And forget the bearded romantic from New Zealand, who was responsible for his own beautiful and canonical version of King-Kong. Peter Jackson, of course, was relying on the classical King-Kong story of 1933, even though with a more modern and refreshing approach. New Kong is several times bigger, stronger, more dangerous and more… boring.

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Dr. Strange

Director: Scott Derrickson. Starring: Benedict Cumberbatch, Chiwetel Ejiofor, Rachel McAdams, Tilda Swinton, Benedict Wong, Mads Mikkelsen. USA, 2016. IMDb: 7.6. My rating: 2.5/4. Marvel superhero flick, this time with magic.

– Well, what’s this? My mantra?doctor-strange-poster
– The Wi-Fi password. We’re not savages.
(conversation between Dr. Strange and a monk)

The never sleeping guys from Marvel continue to expand its cinematic universe, this time with the introduction of magic and Benedict Cumberbatch. As usually, “Dr. Strange” gives us exactly what is expected from an average Marvel film – awesome effects, humour, not much gore, cynical but good-hearted main hero and an overall charming feel of a little marvel. Maybe it doesn’t reach the heights set by the first “Avengers” or “Iron Man”, but lots of fun and entertainment are guaranteed.

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Still, I feel that ”Dr. Strange” got way too much praise than it actually deserved. Continue reading

Arrival

Director: Denis Velleneuve. Starring: Amy Adams, Forest Whitaker, Jeremy Renner. USA, 2016. IMDB: 8.0. My rating: 4/4. Science fiction poetry.arrival

– If you could see your whole life from start to finish, would you change things?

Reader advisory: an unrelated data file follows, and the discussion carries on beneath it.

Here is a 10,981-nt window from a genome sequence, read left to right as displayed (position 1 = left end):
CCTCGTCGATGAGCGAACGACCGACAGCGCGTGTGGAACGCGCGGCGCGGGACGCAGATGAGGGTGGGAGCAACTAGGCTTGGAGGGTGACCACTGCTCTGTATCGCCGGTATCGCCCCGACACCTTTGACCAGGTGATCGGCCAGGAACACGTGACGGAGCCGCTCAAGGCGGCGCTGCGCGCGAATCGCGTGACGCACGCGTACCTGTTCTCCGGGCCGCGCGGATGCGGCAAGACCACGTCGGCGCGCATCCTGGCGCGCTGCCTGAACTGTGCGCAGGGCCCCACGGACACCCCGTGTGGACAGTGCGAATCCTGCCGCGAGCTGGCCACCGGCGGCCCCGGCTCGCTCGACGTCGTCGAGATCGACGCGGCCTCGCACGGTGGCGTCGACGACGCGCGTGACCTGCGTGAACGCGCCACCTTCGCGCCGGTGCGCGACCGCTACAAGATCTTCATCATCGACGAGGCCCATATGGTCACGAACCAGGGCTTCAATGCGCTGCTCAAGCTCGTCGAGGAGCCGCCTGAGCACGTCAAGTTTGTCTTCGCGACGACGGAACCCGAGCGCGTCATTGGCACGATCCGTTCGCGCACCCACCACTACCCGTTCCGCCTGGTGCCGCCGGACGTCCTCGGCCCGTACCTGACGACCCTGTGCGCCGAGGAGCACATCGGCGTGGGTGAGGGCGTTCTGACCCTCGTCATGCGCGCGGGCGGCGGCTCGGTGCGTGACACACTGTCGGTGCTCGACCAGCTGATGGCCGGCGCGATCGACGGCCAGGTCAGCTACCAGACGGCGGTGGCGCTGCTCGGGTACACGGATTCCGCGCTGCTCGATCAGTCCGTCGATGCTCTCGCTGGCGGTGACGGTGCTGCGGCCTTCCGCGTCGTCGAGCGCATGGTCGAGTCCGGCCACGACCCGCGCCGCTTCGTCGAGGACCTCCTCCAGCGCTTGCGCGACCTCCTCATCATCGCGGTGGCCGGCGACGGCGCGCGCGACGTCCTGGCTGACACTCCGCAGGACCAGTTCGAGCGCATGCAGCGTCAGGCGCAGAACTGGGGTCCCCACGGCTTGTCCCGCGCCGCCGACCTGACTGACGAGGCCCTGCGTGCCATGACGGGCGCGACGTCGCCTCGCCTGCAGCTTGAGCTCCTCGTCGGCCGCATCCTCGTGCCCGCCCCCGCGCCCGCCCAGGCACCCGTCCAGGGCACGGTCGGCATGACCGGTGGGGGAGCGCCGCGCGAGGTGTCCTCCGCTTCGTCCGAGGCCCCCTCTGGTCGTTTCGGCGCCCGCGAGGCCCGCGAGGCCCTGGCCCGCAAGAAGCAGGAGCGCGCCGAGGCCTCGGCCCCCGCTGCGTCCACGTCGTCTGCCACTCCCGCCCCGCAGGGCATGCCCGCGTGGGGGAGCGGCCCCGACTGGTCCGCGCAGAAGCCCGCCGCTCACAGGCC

– Maybe I’d say what I felt more often. I-I don’t know.
(conversation between main characters)

Arrival is a beautiful reminder that when we gaze at the stars we actually look at ourselves. Shot mostly in dark colours, it is full of internal light. It is a poem, a reflection, a meditation. A story about the most valuable things we have, our fears and desires. About humility, our (in)ability to hear each other and what makes us human. The visual style of the movie tries to bring up Tarkovski’s movies – and not many modern science fiction movies can be proud of that. Still, ”Arrival” combines that in a modern and accessible way that makes the film not an art-house experiment but rather a story for all of us, if we let it in our heart. ”Arrival” is that kind of film that even though not perfect but it makes you feel ashamed for having even a slightest intention to criticize it.

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Passengers

passengers_ver2Director: Morten Tyldum. Starring: Jennifer Lawrence, Chris Pratt, Michael Sheen, Lawrence Fishburne. USA, 2016. IMDB: 7.0. My rating: 1.5/4.

– Jim, these are  not robot questions.
(Arthur, the robot-barman)

– We were woken too soon… Ninety years too soon!
– We have too go back to sleep!
– We can’t!
(typical dramatic dialogue between main characters)

A second movie in Hollywood by a Norwegian director Morten Tylden, who made great and brutal “Headhunters” (which I highly recommend, a thriller with really Norwegian spirit) and his most famous film “Imitation Game”, both received well on various festivals and public. Tyldum mentioned few years ago that he has been dreaming to make a sci-fi movie for a long time. Did he manage to do it well? Barely.